Sunrise in Exmouth was beautiful, with the moon and two planets, who I suspect are Venus and Jupiter. And lots of birds sitting on the telephone wires. I didn't see them closely, but I think they were some kind of parrot.
On this day, I was mostly driving. The coast "turns a corner" after the North-West cape, where Exmouth is located, and heads East by North-East. Along this route are the Pilbara mountains. eroded low mountains with flat tops which, from the road, look like this.
There are a couple of national parks in the Pilbara, Millstream-Chichester National park and Karijini National park. From what I have heard, they are quite beautiful. I met some people back in Seabird who were returning to Perth from Karijini, and they were very enthusiastic. However, like Kalbarri, I think it might take substantial time to do them justice. Unlike Kalbarri, I have decided to pass them by.
Because I didn't stop much anywhere, I can tell you about the roads instead.
First of all, traffic is generally light in the outback of Western Australia. Leaving Carnarvon, I counted for 10 minutes the number of cars coming in the other direction. I was going about 100km/h, and presumably so were the cars coming towards me. I counted 24 vehicles in 10 minutes, during which time I covered about 16.5km, and the vehicles coming in the opposite direction about the same. So I would say there was less than 1 vehicle per kilometer of road, which matches my other observation.
Every so often there is a motorcycle, and occasionally a bycicle, often a recumbent bycicle with large panniers.
Australian roads have bridges over the major rivers, but there are many places that must flood occasionally, but are not worth building a bridge over. To help drivers decide whether to cross the moving water, many of these floodways are carefully signposted with marked sticks that show the depth of the water.
The second picture shows a 2-meter stick at the bottom of the floodway, and a 3-4 meter stick higher up. Usually, the bottom of the floodway has pavement of a different color.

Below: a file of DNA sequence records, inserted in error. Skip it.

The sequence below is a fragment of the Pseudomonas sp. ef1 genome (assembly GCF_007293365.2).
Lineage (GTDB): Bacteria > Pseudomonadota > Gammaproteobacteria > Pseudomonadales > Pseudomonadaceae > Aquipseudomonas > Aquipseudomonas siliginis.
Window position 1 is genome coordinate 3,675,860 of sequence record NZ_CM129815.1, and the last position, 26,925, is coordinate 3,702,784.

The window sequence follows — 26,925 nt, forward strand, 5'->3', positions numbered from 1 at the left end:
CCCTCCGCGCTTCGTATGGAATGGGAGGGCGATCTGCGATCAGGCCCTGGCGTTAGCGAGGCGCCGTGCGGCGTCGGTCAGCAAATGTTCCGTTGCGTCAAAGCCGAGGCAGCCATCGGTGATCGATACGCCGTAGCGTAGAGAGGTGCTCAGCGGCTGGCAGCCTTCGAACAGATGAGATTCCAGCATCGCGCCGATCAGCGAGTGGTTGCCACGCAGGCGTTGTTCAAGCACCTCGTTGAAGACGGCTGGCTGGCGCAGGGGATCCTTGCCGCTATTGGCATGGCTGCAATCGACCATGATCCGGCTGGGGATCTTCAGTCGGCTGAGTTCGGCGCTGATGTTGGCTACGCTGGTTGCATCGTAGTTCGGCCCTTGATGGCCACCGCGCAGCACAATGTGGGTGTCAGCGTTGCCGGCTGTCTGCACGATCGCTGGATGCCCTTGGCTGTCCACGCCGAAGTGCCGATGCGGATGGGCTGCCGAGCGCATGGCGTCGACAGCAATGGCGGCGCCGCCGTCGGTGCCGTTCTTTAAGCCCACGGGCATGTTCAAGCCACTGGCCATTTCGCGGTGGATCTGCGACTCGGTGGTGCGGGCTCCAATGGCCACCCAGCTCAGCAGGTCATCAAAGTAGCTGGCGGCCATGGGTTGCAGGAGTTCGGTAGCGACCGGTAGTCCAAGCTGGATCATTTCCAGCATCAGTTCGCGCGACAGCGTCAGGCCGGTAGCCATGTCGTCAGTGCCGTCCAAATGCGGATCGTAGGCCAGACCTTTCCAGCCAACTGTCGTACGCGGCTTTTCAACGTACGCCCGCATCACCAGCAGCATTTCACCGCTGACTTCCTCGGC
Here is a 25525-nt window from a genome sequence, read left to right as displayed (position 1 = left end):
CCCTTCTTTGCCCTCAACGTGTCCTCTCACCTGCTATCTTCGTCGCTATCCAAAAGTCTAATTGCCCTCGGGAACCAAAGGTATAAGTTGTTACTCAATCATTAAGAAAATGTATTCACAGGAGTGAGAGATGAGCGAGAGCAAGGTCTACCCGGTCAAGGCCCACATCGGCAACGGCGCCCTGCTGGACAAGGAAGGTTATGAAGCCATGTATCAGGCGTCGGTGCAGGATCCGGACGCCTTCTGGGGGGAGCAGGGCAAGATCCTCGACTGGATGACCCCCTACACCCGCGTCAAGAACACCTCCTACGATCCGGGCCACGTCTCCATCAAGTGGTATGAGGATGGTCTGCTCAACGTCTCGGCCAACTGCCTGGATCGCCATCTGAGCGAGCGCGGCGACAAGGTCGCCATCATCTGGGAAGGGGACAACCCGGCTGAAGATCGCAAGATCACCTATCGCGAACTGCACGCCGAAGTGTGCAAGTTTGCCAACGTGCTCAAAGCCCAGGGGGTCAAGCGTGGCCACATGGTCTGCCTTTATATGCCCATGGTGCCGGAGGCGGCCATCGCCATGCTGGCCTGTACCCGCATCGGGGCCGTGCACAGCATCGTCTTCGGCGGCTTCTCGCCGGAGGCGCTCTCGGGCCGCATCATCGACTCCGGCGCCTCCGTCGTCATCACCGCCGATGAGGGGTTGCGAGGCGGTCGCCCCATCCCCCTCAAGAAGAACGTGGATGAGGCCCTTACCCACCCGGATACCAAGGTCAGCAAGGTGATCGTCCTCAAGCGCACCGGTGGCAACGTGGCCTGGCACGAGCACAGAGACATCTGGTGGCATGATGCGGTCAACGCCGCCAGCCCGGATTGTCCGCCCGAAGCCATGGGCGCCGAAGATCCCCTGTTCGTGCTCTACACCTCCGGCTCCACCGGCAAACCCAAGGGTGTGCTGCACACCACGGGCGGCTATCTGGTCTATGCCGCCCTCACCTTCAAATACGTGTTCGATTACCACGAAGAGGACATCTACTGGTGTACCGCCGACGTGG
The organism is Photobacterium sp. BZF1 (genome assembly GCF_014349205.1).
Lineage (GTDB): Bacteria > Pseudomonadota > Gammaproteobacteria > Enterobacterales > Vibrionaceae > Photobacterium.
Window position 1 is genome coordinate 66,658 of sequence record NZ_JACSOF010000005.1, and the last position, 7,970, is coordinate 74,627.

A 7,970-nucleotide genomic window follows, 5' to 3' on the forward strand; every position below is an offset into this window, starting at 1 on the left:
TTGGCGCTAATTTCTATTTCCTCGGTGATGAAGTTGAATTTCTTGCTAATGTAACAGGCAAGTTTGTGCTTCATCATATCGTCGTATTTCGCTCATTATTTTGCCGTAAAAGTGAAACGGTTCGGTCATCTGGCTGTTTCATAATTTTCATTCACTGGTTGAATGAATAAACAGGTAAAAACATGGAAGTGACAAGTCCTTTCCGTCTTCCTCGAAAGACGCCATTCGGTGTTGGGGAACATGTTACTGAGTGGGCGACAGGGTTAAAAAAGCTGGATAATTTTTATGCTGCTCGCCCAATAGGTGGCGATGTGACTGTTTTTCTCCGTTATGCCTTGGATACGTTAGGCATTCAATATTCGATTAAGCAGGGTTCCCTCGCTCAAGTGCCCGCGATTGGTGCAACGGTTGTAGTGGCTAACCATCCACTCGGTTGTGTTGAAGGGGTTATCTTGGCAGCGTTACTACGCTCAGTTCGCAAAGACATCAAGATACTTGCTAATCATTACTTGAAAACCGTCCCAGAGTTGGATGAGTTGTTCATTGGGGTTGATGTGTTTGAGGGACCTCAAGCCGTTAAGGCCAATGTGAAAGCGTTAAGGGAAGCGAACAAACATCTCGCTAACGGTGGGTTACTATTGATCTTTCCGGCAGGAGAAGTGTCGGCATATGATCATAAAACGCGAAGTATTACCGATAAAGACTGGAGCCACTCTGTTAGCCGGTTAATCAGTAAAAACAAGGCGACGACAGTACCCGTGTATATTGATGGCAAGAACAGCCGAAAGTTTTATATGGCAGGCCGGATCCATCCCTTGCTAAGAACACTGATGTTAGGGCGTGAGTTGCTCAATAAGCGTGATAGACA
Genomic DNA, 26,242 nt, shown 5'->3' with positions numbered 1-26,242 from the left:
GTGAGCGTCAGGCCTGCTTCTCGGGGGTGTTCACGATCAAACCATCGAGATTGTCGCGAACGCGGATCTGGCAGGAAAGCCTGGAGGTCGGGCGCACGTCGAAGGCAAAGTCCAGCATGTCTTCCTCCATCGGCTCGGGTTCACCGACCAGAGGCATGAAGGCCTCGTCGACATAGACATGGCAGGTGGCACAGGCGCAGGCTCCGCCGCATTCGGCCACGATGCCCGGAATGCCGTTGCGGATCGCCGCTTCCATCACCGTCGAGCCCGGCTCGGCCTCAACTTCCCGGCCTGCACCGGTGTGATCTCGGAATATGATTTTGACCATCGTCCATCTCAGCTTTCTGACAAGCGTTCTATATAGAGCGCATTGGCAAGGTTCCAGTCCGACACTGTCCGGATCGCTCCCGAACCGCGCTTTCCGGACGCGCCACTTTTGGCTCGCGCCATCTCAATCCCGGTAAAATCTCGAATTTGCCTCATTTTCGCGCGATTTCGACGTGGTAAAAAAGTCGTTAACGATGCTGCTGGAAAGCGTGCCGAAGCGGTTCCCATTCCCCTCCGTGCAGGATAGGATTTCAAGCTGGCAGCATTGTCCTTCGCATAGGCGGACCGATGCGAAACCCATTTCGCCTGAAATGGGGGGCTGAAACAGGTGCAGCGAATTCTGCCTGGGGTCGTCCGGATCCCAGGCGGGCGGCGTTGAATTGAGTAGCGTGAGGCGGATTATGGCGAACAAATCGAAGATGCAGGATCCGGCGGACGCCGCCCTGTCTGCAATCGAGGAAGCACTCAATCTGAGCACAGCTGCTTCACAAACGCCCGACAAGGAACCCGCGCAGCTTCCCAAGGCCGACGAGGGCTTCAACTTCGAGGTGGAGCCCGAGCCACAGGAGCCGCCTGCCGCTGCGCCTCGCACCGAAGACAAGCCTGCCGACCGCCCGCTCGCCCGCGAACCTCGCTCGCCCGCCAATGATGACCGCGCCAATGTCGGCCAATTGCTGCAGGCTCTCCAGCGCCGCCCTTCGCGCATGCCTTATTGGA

Even though it is now dry, I looked for signs of past floods, such as mud washed over the sides of the road, and I did not spot any. I assume that such flooding is rare.
Presumably, when the water level is high, it would be good to have a snorkel so the air intake for the engine can be dry even when most of the vehicle is wet.
These snorkels are quite common on trucks of this kind. I asked the owner of this vehicle if he had ever taken it into the water, and he said no. Apparently the snorkel helps when driving on usealed roads, as it keeps much of the dust from going into the engine.
At major junctions along Australian roads in the outback there is often a roadhouse, providing fuel, toilets, and a restaurant. This is Nanutarra roadhouse.
Finally, one feature of Australian roads in the outback is "Road Trains", which in the U.S. would be called tractor trailers, though sometimes there are two trailers in addition to the main load. If you look carefully at the bottom of this truck, it actually says "Road Train".
Sometimes there is an oversize road train, and then there is usually a truck about a km in front of it with a big sign that says oversize. Oversize loads seem fairly frequent. Two times they were boats, but one time it was a huge structure which I can only guess is of some use in mining. Mining, apparently, is the reason Western Australia has not been feeling the recession the way the rest of the world has. On the radio I heard ads for companies promising to recruit workers. So mining is big business here. The road went by a couple of mines and gas plants. I didn't take any pictures of the mines, all I could see was a whole lot of dirt.
Instead, having reached Point Sansom, I found some very nice views.
Now seems to be the time of the school holidays, which is why I've been having such a hard time finding motel rooms. I didn't find any in Point Sansom or in nearby Cossack, but I found one in a campground in nearby Roebourne.
According to the signs I've seen, people from five aboriginal nations (Ngarluma, Martuthumra, Yindjibarndi, Kurrama, and Banyjima) were forcibly resettled in Roebourne. They were very poor and the different nations had a hard time getting along. Now, Roebourne is a center of aboriginal art, proudly exported throughout the world.